Chicago’s bullpen was actually middle-of-the-pack in 2017, finishing 18th in the league with a 4.28 ERA. While several arms were eventually traded to contenders, it doesn’t take away from the contributions they made with the Sox. Tommy Kahnle was probably the highlight of the ‘pen and it was easy to see why he was so highly regarded by so many contending teams. He pitched to a 2.50 ERA (1.49 FIP), and struck out 60 batters while walking just seven in 36 innings of work. David Robertson finished with a 2.70 ERA (3.07 FIP) in his 33 innings of work before going back to the Yankees, while Anthony Swarzak, as previously mentioned, was the top pitcher on the team in terms of WAR. Greg Infante pitched to an ERA just over three, while Nate Jones and Tyler Clippard posted ERA’s of 2.31 and 1.80 during their brief time in the White Sox bullpen. Even Danny Farquhar wasn’t awful, as he tossed 14 innings and finished with a respectable 3.65 FIP.
As a team still in the middle of their rebuild, the White Sox were pretty quiet over the offseason. Their biggest additions probably came in an early January trade with the Dodgers and Royals, when they received a pair of solid and reliable relief arms in Luis Avilan and Joakim Soria. If nothing else, the two relievers will be able to stabilize the bullpen for a few months before being traded in July to a contending team in need of bullpen help.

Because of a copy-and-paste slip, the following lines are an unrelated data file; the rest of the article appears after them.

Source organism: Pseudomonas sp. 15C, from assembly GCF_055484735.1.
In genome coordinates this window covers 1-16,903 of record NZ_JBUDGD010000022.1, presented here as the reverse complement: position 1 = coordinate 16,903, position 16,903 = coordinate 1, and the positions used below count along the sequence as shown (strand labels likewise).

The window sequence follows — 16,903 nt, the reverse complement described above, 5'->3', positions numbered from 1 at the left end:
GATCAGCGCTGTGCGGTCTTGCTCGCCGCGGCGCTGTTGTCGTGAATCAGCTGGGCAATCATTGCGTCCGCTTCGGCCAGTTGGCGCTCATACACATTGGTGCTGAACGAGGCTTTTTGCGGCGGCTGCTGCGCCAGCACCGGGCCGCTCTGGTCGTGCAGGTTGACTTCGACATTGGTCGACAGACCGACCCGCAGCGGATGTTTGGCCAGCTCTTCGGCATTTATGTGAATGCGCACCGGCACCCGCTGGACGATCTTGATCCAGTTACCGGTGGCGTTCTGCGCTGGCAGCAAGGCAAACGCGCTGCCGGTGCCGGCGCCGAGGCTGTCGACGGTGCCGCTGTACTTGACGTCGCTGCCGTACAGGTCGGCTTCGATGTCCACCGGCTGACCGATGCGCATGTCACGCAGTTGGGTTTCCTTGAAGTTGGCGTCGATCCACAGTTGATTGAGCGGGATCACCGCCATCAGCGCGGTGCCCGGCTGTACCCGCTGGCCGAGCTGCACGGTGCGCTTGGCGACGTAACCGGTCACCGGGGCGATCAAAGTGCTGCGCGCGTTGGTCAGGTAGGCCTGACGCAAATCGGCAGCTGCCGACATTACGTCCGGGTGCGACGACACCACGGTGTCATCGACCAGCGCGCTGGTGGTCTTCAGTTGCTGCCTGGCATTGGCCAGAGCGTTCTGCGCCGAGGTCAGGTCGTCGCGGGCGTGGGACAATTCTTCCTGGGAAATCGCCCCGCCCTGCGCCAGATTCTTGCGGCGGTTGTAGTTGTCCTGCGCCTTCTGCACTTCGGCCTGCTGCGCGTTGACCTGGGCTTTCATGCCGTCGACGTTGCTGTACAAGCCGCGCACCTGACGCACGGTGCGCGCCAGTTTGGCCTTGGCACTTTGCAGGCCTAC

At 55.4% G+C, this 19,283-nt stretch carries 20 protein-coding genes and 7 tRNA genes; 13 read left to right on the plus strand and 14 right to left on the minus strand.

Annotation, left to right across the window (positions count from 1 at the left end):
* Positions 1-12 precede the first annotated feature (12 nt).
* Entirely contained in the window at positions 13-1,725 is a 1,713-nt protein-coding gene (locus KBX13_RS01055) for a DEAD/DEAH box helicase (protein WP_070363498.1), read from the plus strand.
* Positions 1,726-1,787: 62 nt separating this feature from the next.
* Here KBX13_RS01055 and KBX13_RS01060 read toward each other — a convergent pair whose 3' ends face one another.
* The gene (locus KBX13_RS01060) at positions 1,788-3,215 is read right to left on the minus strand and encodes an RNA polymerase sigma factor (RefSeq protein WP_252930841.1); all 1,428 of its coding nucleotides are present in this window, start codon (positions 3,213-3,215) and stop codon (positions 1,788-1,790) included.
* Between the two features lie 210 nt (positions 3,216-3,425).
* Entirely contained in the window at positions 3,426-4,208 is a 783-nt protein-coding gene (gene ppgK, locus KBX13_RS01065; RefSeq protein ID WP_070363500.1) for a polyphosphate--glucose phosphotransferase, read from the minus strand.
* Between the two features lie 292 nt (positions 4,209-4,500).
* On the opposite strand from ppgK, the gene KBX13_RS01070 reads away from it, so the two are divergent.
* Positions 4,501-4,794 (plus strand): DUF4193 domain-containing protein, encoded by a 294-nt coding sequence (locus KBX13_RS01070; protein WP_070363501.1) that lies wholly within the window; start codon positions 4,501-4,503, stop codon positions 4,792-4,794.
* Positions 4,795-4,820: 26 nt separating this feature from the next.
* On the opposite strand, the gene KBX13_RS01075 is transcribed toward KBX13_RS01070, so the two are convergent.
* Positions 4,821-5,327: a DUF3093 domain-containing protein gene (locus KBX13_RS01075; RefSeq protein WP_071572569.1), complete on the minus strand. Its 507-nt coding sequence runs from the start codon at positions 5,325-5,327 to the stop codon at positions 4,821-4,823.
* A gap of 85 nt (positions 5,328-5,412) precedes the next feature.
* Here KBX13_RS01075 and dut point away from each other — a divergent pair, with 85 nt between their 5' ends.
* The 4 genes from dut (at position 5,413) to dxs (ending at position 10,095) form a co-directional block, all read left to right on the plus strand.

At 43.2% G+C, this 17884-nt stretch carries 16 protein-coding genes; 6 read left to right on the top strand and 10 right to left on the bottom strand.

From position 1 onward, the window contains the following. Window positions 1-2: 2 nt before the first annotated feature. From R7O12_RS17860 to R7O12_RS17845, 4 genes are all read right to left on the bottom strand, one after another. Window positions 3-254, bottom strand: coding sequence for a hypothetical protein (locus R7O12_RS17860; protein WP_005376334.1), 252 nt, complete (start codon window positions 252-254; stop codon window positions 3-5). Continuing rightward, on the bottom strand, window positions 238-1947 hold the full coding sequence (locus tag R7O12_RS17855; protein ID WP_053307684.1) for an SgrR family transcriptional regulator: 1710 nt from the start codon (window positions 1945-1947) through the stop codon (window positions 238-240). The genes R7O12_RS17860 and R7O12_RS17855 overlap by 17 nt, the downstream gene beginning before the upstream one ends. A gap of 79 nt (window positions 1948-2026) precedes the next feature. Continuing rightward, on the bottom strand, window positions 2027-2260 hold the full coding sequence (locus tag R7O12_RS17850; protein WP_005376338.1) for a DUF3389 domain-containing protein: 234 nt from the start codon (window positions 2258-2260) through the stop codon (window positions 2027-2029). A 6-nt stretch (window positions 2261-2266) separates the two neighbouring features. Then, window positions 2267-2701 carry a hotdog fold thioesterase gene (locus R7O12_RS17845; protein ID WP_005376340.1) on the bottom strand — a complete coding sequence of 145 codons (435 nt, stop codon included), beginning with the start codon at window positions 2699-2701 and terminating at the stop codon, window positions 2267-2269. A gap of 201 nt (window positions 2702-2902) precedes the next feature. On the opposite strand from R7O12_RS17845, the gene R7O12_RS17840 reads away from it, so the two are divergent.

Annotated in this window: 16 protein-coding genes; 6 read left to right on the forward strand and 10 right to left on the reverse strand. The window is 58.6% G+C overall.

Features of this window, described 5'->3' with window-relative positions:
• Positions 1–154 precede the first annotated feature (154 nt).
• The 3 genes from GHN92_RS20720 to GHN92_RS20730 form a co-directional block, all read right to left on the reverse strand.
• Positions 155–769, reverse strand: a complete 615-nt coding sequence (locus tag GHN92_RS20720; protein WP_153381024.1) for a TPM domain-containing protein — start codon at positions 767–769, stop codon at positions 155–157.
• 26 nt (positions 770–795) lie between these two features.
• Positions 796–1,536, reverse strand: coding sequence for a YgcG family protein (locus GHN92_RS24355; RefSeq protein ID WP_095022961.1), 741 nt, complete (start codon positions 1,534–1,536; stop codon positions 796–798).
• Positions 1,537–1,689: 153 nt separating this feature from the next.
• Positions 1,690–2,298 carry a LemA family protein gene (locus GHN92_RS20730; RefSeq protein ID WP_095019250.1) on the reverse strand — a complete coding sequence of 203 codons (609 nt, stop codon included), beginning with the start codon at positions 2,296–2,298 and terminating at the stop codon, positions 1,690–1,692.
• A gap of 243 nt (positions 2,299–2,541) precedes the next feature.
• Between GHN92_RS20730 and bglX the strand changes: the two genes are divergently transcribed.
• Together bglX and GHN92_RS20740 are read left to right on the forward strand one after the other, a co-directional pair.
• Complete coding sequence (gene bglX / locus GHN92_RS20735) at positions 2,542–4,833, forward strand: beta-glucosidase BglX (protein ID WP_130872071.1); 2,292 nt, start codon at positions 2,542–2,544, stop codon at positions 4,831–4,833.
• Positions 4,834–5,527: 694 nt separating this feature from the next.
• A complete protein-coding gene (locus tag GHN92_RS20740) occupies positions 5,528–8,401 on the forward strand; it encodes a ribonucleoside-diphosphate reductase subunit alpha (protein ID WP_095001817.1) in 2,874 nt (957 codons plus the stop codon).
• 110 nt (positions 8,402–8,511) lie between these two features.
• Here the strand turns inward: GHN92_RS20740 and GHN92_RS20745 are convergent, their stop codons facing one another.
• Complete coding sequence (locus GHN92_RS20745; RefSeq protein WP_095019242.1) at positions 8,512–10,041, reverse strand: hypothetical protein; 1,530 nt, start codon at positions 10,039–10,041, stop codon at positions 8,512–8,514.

The organization didn’t really lose anyone of note over the offseason, so the “biggest” departure was probably Mike Pelfrey if for no other reason than that the fanbase won’t have to watch him start a game in 2018.
All Additions: Luis Avilan, Joakim Soria, Wellington Castillo, Bruce Rondon, Jeanmar Gomez, T.J. House, Hector Santiago, Gonzalez Germen
All Departures: Mike Pelfrey, Geovany Soto, Rymer Liriano, Jake Petricka, Zach Putnam
Best Case: On the backs of their group of young and intriguing talent, the White Sox get back into the 70 win club and finish with around 75 victories. Castillo provides some much needed stability to the catcher position, Abreu and Garcia lead the way offensively yet again, Moncada impresses in his first full major league season, and the duo of Rodon and Giolito prove they can be two of the top three arms in the rotation for a while. The organization adds more talent to their already deep farm system via the 4th overall pick and some in-season trades, and the White Sox are all but set to start playing meaningful September baseball in 2019 and beyond.
Worst Case: Abreu and Garcia heavily regress, Moncada struggles against a full season of major league pitching, the offense has no punch, and the young pitchers in the Chicago rotation get shelled more often than not, hurting their confidence. The return for their intriguing bullpen pieces at the deadline isn’t as good as it could have been, and the White Sox lose 100 games for the first time since 1970.
PECOTA Projected Record: 71-91, 737 RS, 841 RA